UN Secretary General Ban Ki-moon Tuesday called for Cambodia's courts to
deliver a verdict on the mass killings in the 1970s by the country's Khmer
Rouge government, whose leader Pol Pot died 10 years ago.
Pol Pot led communist troops to topple the US-backed government in Phnom Penh in April, 1975, and launched a country-wide sweep to wipe pout the middle class and intellectuals, resulting in more than 2 million deaths from forced labour and extermination.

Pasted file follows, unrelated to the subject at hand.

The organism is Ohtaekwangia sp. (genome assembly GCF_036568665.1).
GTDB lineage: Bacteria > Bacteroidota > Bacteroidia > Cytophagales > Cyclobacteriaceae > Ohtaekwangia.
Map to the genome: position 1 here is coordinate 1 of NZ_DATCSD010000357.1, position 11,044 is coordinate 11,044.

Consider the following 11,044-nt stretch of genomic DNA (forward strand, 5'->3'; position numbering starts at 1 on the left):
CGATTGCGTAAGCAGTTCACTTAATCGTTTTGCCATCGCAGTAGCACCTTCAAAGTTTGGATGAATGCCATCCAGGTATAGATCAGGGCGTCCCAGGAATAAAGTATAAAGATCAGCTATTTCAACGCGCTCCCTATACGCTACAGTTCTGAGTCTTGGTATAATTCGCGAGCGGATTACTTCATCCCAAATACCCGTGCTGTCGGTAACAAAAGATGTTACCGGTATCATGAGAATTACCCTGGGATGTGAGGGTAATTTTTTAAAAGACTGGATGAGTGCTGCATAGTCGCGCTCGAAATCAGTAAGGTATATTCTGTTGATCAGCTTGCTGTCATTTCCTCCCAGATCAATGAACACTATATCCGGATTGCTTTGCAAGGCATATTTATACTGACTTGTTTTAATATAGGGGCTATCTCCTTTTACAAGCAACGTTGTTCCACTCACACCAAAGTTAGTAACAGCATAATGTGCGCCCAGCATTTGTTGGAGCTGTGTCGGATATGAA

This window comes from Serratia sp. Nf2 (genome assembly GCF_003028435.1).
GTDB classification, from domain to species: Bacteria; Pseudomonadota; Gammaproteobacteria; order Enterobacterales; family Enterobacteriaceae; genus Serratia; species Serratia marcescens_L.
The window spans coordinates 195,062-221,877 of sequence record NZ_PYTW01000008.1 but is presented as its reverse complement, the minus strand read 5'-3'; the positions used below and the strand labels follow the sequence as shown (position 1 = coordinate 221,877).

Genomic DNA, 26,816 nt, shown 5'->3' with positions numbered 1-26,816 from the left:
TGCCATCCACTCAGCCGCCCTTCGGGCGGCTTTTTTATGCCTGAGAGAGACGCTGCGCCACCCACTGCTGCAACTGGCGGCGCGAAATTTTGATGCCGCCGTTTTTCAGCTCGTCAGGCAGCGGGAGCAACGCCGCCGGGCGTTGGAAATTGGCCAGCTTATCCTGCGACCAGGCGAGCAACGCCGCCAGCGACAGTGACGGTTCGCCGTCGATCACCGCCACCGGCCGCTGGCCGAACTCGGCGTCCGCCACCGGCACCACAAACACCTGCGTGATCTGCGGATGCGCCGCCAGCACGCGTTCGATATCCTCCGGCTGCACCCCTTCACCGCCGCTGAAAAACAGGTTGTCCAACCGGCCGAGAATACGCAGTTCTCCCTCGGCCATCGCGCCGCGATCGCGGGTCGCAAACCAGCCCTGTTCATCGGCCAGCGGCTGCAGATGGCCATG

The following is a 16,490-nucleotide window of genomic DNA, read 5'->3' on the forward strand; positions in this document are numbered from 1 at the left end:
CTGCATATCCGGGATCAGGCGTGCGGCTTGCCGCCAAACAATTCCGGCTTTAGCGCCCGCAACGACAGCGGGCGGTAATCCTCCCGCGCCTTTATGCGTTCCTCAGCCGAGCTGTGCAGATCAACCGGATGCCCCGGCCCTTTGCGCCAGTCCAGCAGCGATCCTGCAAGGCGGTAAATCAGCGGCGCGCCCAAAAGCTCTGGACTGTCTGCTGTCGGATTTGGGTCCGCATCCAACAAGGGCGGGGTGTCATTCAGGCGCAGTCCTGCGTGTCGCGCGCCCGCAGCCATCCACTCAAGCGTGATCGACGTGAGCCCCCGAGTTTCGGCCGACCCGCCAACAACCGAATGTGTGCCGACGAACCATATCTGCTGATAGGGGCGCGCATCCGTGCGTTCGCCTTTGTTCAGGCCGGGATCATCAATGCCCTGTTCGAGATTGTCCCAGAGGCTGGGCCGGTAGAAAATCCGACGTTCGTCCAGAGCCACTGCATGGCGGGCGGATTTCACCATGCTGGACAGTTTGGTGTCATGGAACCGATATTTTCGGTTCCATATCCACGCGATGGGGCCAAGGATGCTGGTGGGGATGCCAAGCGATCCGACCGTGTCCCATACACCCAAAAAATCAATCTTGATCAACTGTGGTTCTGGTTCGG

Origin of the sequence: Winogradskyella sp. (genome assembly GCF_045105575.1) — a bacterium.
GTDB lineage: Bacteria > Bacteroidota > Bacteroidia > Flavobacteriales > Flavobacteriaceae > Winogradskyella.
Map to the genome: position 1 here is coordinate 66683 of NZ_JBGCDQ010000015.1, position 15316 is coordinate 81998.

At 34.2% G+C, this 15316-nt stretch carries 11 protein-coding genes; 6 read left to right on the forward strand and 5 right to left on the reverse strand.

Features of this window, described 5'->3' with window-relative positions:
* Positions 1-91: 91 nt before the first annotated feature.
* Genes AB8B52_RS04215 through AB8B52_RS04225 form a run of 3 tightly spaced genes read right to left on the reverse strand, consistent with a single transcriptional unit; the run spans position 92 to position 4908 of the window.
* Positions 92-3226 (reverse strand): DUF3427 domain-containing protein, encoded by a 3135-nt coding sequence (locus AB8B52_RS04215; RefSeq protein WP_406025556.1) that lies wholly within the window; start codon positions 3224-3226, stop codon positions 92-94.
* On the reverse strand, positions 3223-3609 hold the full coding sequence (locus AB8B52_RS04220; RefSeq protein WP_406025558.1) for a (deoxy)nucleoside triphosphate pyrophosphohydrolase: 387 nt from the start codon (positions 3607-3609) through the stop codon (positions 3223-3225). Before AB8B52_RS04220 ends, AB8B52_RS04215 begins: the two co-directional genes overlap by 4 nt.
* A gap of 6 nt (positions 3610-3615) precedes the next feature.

He died 10 years ago this week. But Cambodia's efforts to bring the handful of Khmer Rouge survivors to justice have dragged on despite international assistance to establish a tribunal to prosecute those responsible for the genocide.
Ban called for closure on the Khmer Rouge cases, which he called "one of history's darkest chapters."
"The UN and the Royal government of Cambodia remain actively engaged in efforts to hold the Khmer Rouge senior leaders and those most responsible accountable for their horrible crimes," Ban said in a statement.
"With the support of the international community, it is my hope that the Extraordinary Chambers in the Courts of Cambodia will soon deliver long-overdue justice for the people of Cambodia," he said.